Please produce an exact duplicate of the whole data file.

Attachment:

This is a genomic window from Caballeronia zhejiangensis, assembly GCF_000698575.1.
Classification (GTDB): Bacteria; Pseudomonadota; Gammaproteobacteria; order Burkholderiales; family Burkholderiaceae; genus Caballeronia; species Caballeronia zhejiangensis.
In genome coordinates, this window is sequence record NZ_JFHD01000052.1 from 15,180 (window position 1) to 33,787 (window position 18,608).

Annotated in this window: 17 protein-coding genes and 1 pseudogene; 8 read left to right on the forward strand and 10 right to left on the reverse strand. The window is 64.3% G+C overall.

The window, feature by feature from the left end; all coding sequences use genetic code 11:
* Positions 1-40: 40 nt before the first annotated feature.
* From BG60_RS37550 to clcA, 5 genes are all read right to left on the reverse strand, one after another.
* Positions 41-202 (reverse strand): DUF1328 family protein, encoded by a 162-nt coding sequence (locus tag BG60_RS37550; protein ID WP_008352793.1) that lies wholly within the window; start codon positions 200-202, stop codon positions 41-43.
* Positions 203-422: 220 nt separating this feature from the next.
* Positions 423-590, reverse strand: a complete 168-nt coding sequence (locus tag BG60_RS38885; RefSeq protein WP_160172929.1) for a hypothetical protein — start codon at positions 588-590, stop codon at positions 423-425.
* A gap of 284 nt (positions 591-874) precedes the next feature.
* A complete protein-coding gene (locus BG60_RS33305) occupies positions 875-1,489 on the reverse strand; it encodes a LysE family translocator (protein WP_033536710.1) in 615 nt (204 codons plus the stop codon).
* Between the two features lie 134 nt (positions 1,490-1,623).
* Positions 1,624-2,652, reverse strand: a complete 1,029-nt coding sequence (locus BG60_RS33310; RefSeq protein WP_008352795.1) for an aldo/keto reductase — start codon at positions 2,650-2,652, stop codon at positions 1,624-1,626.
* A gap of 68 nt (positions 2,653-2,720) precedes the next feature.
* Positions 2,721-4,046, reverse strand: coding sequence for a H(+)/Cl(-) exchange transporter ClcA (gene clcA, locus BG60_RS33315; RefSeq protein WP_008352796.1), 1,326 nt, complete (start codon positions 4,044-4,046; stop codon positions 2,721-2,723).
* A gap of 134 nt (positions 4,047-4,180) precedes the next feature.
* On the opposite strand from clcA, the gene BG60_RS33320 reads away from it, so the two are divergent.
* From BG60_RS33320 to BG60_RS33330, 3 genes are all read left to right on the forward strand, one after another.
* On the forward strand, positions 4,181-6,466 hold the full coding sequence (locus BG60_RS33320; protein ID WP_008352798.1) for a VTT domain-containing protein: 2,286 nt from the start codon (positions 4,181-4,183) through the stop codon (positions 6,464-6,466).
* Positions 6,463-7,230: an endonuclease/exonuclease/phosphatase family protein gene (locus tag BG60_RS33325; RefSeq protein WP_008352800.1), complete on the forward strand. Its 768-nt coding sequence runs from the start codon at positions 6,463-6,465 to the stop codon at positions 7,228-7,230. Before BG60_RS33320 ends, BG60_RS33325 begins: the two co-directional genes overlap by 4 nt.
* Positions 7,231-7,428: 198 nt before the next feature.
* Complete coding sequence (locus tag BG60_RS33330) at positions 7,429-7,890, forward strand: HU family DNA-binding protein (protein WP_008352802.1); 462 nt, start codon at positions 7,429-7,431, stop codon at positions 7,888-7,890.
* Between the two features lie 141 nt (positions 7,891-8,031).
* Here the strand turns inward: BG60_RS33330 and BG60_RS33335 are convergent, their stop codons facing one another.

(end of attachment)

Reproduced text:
This is a genomic window from Caballeronia zhejiangensis, assembly GCF_000698575.1.
Classification (GTDB): Bacteria; Pseudomonadota; Gammaproteobacteria; order Burkholderiales; family Burkholderiaceae; genus Caballeronia; species Caballeronia zhejiangensis.
In genome coordinates, this window is sequence record NZ_JFHD01000052.1 from 15,180 (window position 1) to 33,787 (window position 18,608).

Annotated in this window: 17 protein-coding genes and 1 pseudogene; 8 read left to right on the forward strand and 10 right to left on the reverse strand. The window is 64.3% G+C overall.

The window, feature by feature from the left end; all coding sequences use genetic code 11:
* Positions 1-40: 40 nt before the first annotated feature.
* From BG60_RS37550 to clcA, 5 genes are all read right to left on the reverse strand, one after another.
* Positions 41-202 (reverse strand): DUF1328 family protein, encoded by a 162-nt coding sequence (locus tag BG60_RS37550; protein ID WP_008352793.1) that lies wholly within the window; start codon positions 200-202, stop codon positions 41-43.
* Positions 203-422: 220 nt separating this feature from the next.
* Positions 423-590, reverse strand: a complete 168-nt coding sequence (locus tag BG60_RS38885; RefSeq protein WP_160172929.1) for a hypothetical protein — start codon at positions 588-590, stop codon at positions 423-425.
* A gap of 284 nt (positions 591-874) precedes the next feature.
* A complete protein-coding gene (locus BG60_RS33305) occupies positions 875-1,489 on the reverse strand; it encodes a LysE family translocator (protein WP_033536710.1) in 615 nt (204 codons plus the stop codon).
* Between the two features lie 134 nt (positions 1,490-1,623).
* Positions 1,624-2,652, reverse strand: a complete 1,029-nt coding sequence (locus BG60_RS33310; RefSeq protein WP_008352795.1) for an aldo/keto reductase — start codon at positions 2,650-2,652, stop codon at positions 1,624-1,626.
* A gap of 68 nt (positions 2,653-2,720) precedes the next feature.
* Positions 2,721-4,046, reverse strand: coding sequence for a H(+)/Cl(-) exchange transporter ClcA (gene clcA, locus BG60_RS33315; RefSeq protein WP_008352796.1), 1,326 nt, complete (start codon positions 4,044-4,046; stop codon positions 2,721-2,723).
* A gap of 134 nt (positions 4,047-4,180) precedes the next feature.
* On the opposite strand from clcA, the gene BG60_RS33320 reads away from it, so the two are divergent.
* From BG60_RS33320 to BG60_RS33330, 3 genes are all read left to right on the forward strand, one after another.
* On the forward strand, positions 4,181-6,466 hold the full coding sequence (locus BG60_RS33320; protein ID WP_008352798.1) for a VTT domain-containing protein: 2,286 nt from the start codon (positions 4,181-4,183) through the stop codon (positions 6,464-6,466).
* Positions 6,463-7,230: an endonuclease/exonuclease/phosphatase family protein gene (locus tag BG60_RS33325; RefSeq protein WP_008352800.1), complete on the forward strand. Its 768-nt coding sequence runs from the start codon at positions 6,463-6,465 to the stop codon at positions 7,228-7,230. Before BG60_RS33320 ends, BG60_RS33325 begins: the two co-directional genes overlap by 4 nt.
* Positions 7,231-7,428: 198 nt before the next feature.
* Complete coding sequence (locus tag BG60_RS33330) at positions 7,429-7,890, forward strand: HU family DNA-binding protein (protein WP_008352802.1); 462 nt, start codon at positions 7,429-7,431, stop codon at positions 7,888-7,890.
* Between the two features lie 141 nt (positions 7,891-8,031).
* Here the strand turns inward: BG60_RS33330 and BG60_RS33335 are convergent, their stop codons facing one another.